I agree with robherc and Harley craig, but another alternative is to make a couple of nucs for backups, confirm eggs or other evidence that you still do have a queen, and then cut down every other queen cell in the hive - then do it again in less than ten days. If it ends up queen less that is what your backups are for. If it's a strong hive this would give you a chance to make some honey. The thing is - you can't miss even one cell, and you must stay on schedule.

  8. #8
    Join Date
    Mar 2012
    Location
    Calhoun Co, Texas, USA
    Posts
    1,310

    Default Re: Cant find the queen and my hive will swarm!

    Quote Originally Posted by svengali View Post
    Here is a pic of the queen box that i made out of an old Ikea dresser. Cant seem to post the pic....
    The forum seems to be VERY sensitive to pic. size...try shrinking it down a little at a time until it successfully posts


    Hmmm, looks like JRG13 and I posted the same thing, at about the same time, earlier...just that he used a lot less words to say it ... who says asking 5 beeks will get you 6 different answers? lol

  9. #9
    Join Date
    Feb 2011
    Location
    Vancouver, B.C. Canada
    Posts
    35

    Default Re: Cant find the queen and my hive will swarm!

    queen box.JPG
    Thanks everyone . I'll post the results soon
    Attached Images Attached Images

  10. #10
    Join Date
    Mar 2012
    Location
    Battle Ground, Washington, USA
    Posts
    47

    Default Re: Cant find the queen and my hive will swarm!

    One question about your Queen Castle there, which BTW looks really good. It's hard to tell by the picture but are your entrances for each section all on different sides of the box? If not, they need to be to reduce the likelihood of a queen going in the wrong hive section when she returns from mating. If they are, just ignore me. And did you steal those political signs? :-) I do the same thing!!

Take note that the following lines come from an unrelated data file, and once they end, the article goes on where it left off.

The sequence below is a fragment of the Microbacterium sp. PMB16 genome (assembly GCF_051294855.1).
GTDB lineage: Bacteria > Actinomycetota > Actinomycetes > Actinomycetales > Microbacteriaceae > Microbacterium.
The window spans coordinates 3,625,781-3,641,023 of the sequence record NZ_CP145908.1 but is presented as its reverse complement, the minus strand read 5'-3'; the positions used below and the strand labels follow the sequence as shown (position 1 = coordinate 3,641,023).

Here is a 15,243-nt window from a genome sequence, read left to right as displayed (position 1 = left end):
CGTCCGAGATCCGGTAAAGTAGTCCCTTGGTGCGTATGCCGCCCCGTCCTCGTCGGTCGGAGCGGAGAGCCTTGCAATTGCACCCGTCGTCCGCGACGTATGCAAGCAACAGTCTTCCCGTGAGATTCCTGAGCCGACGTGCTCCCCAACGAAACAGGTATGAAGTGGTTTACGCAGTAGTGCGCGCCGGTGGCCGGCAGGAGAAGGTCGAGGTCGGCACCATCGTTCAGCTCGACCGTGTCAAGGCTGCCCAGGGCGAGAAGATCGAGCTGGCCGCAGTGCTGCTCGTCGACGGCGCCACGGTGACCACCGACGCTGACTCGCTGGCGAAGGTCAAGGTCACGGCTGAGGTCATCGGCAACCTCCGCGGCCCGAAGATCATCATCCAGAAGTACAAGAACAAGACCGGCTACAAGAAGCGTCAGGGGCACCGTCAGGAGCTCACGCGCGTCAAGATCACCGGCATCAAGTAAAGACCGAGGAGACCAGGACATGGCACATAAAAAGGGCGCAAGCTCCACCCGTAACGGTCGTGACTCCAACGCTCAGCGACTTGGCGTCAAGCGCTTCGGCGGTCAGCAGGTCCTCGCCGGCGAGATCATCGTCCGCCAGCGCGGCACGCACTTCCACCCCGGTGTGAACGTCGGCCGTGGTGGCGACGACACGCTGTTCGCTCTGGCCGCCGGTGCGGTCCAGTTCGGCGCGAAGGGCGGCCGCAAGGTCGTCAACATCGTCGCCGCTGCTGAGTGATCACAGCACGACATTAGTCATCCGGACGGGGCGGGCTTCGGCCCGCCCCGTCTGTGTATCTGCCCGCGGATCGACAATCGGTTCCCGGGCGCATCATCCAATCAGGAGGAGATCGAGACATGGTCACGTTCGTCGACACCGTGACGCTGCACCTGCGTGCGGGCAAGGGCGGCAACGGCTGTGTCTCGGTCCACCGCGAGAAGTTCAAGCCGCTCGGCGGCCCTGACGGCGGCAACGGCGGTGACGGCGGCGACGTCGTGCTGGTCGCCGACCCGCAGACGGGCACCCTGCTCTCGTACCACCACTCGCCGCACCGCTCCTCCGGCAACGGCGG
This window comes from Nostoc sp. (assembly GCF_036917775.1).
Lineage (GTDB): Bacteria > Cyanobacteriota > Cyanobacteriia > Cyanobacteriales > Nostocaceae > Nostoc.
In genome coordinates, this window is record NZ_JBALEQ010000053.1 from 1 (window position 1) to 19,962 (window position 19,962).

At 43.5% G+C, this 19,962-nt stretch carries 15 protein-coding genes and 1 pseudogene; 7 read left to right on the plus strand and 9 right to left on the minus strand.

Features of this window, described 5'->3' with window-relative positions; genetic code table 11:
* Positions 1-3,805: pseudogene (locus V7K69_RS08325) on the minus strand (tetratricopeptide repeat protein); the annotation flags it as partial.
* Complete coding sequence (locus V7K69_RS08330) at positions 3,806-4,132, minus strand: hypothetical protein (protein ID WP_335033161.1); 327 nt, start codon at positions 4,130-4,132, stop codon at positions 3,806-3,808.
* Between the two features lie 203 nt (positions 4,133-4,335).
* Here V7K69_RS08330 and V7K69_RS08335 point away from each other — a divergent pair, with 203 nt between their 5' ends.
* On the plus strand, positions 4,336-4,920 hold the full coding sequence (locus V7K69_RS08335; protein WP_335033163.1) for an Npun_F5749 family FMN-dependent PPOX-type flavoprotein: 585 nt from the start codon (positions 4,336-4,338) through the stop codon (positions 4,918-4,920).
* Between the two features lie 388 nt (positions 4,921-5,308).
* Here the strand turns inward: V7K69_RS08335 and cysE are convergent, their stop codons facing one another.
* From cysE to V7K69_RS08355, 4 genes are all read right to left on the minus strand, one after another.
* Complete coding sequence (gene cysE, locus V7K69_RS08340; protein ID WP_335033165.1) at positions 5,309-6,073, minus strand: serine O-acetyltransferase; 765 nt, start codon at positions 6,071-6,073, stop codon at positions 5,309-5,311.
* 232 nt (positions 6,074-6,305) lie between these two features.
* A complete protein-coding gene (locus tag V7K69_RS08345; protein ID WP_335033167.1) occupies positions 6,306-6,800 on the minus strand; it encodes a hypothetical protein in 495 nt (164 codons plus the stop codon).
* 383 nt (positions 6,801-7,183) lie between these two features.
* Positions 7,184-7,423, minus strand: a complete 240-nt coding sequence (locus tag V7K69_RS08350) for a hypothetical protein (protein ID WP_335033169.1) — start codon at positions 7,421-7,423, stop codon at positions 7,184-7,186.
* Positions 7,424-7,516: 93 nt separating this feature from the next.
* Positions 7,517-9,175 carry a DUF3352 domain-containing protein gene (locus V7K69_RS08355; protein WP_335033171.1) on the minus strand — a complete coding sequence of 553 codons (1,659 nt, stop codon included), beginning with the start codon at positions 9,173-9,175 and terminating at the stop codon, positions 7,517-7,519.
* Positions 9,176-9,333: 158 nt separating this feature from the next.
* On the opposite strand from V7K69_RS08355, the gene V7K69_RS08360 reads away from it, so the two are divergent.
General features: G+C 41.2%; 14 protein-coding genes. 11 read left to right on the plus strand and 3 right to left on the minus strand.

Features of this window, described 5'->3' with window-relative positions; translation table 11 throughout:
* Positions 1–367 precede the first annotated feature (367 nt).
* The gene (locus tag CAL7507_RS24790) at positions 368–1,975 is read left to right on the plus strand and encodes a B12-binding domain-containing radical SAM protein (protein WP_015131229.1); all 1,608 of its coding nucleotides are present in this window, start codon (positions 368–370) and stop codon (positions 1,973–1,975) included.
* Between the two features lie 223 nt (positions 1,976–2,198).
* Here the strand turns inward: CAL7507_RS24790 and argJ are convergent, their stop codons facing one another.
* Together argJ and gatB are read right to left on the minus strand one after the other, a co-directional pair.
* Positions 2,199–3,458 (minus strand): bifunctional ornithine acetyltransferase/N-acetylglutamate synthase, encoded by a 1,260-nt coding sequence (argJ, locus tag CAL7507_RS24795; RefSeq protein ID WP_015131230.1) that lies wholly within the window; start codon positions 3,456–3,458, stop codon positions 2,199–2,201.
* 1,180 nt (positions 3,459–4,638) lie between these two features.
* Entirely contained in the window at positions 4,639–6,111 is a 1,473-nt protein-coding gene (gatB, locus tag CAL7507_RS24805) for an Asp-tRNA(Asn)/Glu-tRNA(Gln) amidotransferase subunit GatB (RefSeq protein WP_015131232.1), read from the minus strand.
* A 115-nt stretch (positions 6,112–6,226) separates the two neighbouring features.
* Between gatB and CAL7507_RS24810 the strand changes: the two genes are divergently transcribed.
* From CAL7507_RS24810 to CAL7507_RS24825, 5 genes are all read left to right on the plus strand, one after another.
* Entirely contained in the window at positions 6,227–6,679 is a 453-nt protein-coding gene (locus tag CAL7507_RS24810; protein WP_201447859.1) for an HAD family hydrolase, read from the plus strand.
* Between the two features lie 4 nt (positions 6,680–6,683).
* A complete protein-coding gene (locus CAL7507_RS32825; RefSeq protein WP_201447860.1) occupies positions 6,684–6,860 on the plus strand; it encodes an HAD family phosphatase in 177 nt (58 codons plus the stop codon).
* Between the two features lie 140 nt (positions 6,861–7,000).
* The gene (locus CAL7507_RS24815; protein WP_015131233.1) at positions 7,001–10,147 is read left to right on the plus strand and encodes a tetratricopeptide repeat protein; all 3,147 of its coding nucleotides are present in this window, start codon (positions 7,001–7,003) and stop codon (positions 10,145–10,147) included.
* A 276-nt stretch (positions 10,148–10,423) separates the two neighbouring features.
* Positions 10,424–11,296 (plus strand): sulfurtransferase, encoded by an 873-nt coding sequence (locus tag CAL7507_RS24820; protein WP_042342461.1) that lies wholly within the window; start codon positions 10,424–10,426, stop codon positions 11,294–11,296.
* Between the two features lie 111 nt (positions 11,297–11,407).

11. #11
    Join Date
    Jun 2004
    Location
    Jackson, MO
    Posts
    1,858

    Default Re: Cant find the queen and my hive will swarm!

    If you have capped queen cells, I'm 99% sure the old queen has flown the coop...and you should be thankful for a large population left behind. You may still end up with a honey crop.

    Option #1: split up the hive into several nuc boxes with frames of queen cells divided among each nuc box.

    Option #2: cut out all but one queen cell and keep the hive intact. The queen cell will hatch; she'll mate; and with reduced brood responsibilities, your nurse bees will graduate sooner to foragers and you may salvage a honey crop.

    Option #3: pull out a couple of frames with cells to nuc boxe(s) and raise some back up queens, leave the bulk of the bees with one queen cell in the hive and super.

    Grant
    Jackson, MO Need ideas on maximizing your honey crop? https://www.createspace.com/4111886
    Beekeeping With Twenty-five Hives: https://www.createspace.com/4152725

  12. #12
    Join Date
    Aug 2002
    Location
    Nehawka, Nebraska USA
    Posts
    46,593

    Default Re: Cant find the queen and my hive will swarm!

    >If you have capped queen cells, I'm 99% sure the old queen has flown the coop..

    That would be my assumption as well. I would just make your split, if you think they are strong enough, and make sure each part of the split has queen cells. I would have done that in the first place, and only done something with the queen if I happen to see her. Looking for queens is too time consuming...
    Michael Bush bushfarms.com/bees.htm "Everything works if you let it." ThePracticalBeekeeper.com 40y 200h 37yTF

  13. #13
    Join Date
    Feb 2011
    Location
    Vancouver, B.C. Canada
    Posts
    35

    Default Re: Cant find the queen and my hive will swarm!

    The box does have the entrance holes on each side for the compartments. the larger holes are ventilation with screen over them.

  14. #14
    Join Date
    Feb 2011
    Location
    Vancouver, B.C. Canada